coca, hoping at some future time to describe the even more interesting
and important cocoa-yielding plant.

Coca and cuca are South American words of Spanish origin and apply to
the plant itself as well as to the leaves. The plant is a native of
Brazil, Peru, and Bolivia. It is a shrub varying in height from three
to ten feet. The leaves resemble the leaves of tea in general outline.
The margin, however, is smooth and entire, the leaf-stock (_petiole_)
short; upper and lower surfaces smooth; they are rather thin, leathery,
and somewhat bluish-green in color. The characteristic feature of the
leaf is two lines or ridges which extend from the base of the blade,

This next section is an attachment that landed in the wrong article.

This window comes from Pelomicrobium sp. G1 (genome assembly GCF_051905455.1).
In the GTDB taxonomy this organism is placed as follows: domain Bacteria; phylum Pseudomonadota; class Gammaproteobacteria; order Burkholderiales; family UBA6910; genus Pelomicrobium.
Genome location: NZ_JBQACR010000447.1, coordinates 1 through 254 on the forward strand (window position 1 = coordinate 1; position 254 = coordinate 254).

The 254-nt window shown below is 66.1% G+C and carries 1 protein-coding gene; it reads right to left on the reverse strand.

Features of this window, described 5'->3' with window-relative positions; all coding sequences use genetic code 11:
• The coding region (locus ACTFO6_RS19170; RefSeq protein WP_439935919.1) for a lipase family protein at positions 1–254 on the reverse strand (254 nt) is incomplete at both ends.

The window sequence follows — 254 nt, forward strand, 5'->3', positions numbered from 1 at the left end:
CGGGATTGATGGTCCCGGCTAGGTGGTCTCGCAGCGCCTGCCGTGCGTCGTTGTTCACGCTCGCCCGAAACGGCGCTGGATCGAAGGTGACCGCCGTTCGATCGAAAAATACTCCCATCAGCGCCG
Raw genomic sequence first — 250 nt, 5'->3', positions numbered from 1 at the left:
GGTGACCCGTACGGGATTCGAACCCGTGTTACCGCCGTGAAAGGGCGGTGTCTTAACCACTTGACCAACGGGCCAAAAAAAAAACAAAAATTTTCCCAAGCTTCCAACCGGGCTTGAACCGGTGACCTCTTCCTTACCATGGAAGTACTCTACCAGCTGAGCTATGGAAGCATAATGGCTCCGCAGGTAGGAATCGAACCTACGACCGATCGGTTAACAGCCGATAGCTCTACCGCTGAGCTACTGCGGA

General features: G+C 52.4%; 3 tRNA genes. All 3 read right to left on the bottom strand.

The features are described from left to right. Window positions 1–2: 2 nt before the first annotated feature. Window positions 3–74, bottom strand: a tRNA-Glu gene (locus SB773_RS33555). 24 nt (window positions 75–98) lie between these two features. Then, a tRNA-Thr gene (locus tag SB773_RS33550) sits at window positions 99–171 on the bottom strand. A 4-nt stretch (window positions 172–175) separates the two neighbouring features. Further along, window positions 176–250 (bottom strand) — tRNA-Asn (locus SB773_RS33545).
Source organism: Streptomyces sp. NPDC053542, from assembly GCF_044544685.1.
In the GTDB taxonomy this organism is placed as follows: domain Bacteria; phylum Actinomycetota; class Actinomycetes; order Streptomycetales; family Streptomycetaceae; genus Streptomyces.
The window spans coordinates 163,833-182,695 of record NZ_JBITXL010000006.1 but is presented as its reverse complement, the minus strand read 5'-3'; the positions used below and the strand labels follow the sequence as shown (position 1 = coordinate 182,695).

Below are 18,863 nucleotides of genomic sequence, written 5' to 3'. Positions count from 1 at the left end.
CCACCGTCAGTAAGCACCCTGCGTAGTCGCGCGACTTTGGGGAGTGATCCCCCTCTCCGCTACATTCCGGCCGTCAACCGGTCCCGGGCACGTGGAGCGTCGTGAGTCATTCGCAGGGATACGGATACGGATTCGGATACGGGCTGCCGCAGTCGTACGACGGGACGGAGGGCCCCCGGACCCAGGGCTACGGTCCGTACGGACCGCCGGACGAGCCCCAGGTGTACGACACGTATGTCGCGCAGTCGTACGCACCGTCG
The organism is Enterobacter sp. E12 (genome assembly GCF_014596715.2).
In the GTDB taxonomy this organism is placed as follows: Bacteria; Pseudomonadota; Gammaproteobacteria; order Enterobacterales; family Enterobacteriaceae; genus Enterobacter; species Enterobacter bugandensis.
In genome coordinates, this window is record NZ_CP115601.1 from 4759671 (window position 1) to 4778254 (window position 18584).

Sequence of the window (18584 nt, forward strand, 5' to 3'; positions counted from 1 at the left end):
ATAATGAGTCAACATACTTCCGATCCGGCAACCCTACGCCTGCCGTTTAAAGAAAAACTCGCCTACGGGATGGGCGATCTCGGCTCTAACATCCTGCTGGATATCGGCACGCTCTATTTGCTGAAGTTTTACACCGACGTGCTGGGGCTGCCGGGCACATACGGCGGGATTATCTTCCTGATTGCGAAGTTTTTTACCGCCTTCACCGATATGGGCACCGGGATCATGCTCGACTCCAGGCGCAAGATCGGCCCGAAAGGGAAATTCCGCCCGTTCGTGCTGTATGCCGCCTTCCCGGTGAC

curving out on either side of the mid-rib and again uniting at the apex
of the leaf. The flowers are short pedicled, small, perfect, white or
greenish-yellow, and occur singly or in clusters in the axil of the
leaves or bracts. The shrub is rather straggling and not at all showy.

Coca has been under cultivation in South America for many centuries.
According to A. de Caudolle the plant was very extensively cultivated
under the rule of the Incas. In fact it is generally believed that
the original wild stock no longer exists; such eminent authorities as
D'Orbigny and Poeppig maintaining that the wild growing specimens now
found in South America are plants which have escaped from cultivation.
Coca is now extensively cultivated in Peru, Bolivia, Brazil, and other
South American countries, particularly in the Andes region. It is also
extensively cultivated in British India and in Java. Attempts have been
made to introduce it into Southern Europe but without success.

The plants are grown from seeds sown in pots or boxes in which they are